Under the terms of the deal, Qualcomm will pay the amount over a period of four years. The first payment of $200m (£137m) is due by the end of June.
In return, all litigation, including patent infringement claims and Broadcom's complaints to the European Commission and the Korea Fair Trade Commission, will be withdrawn. Other terms of the agreement remain confidential.
"We believe that this resolution is positive for both Qualcomm and Broadcom, our customers, our partners and the overall industry," said Paul Jacobs, chairman and chief executive of Qualcomm.
"The settlement will allow us to direct our full attention and resources to continuing to innovate, improving our competitive position in this economic downturn and growing demand for wireless products and services."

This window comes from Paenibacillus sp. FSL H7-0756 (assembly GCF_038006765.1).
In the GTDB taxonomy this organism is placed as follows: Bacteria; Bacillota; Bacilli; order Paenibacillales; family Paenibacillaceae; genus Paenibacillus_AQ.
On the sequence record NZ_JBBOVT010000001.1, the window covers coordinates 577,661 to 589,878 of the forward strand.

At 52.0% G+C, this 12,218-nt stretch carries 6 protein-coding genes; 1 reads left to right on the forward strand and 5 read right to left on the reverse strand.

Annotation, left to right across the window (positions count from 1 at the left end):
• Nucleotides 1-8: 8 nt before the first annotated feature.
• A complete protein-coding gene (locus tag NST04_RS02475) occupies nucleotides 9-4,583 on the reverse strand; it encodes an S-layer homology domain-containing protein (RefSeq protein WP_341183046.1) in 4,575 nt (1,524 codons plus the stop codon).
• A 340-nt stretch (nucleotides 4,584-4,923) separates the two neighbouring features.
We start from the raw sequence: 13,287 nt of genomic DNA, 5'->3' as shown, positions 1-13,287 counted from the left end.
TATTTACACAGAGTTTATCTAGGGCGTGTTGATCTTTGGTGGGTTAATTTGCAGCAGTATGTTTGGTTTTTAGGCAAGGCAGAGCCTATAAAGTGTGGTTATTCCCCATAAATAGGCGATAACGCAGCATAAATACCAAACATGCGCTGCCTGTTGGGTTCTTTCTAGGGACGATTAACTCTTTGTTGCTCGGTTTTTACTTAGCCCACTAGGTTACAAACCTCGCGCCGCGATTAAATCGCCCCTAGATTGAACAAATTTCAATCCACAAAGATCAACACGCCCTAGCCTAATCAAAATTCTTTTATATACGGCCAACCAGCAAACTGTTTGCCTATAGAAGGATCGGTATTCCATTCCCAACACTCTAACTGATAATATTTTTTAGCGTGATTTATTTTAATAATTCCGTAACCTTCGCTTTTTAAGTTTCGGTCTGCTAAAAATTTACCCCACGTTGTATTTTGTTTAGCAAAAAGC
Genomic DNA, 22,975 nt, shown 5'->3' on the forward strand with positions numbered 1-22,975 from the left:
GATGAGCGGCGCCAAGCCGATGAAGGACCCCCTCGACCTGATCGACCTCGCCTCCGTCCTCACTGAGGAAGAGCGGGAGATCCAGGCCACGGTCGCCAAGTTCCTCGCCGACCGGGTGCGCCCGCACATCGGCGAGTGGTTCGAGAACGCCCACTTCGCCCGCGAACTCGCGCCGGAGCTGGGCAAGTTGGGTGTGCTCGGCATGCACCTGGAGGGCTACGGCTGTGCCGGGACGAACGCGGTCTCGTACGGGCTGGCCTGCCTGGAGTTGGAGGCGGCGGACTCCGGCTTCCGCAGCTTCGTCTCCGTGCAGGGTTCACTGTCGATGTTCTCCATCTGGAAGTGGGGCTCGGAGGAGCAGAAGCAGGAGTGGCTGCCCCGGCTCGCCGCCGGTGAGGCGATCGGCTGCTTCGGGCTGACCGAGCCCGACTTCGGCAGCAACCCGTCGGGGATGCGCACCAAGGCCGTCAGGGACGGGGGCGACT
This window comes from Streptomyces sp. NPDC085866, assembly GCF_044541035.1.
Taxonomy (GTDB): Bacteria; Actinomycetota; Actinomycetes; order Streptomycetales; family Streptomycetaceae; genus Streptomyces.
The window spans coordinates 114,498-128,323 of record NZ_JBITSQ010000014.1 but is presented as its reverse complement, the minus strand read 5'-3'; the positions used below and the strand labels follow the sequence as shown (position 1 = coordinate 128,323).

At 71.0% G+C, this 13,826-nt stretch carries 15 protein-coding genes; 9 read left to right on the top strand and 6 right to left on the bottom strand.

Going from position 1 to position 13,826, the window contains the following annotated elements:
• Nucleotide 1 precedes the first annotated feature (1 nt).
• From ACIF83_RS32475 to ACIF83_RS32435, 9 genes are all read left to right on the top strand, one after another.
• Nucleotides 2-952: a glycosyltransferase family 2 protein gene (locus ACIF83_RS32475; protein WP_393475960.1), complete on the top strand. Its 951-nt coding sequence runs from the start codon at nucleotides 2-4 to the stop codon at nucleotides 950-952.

Qualcomm has been in and out of the courtroom in several long-running legal disputes in recent years, having finally settled a feud with Nokia in July last year.
Analysts believe that, with the current economic downturn taking its toll on all markets, the move was designed to bring an end to the spiralling costs of continued litigation.
"Today's settlement allows both companies to move on with their business and compete in the semiconductor sector as two of its innovation leaders," said Scott McGregor, president of Broadcom.
"We have set aside our differences while addressing the needs of our customers, our shareholders and the industry. In addition, the companies have worked together to achieve their mutual goals of improving the competitive dynamics of the industry."
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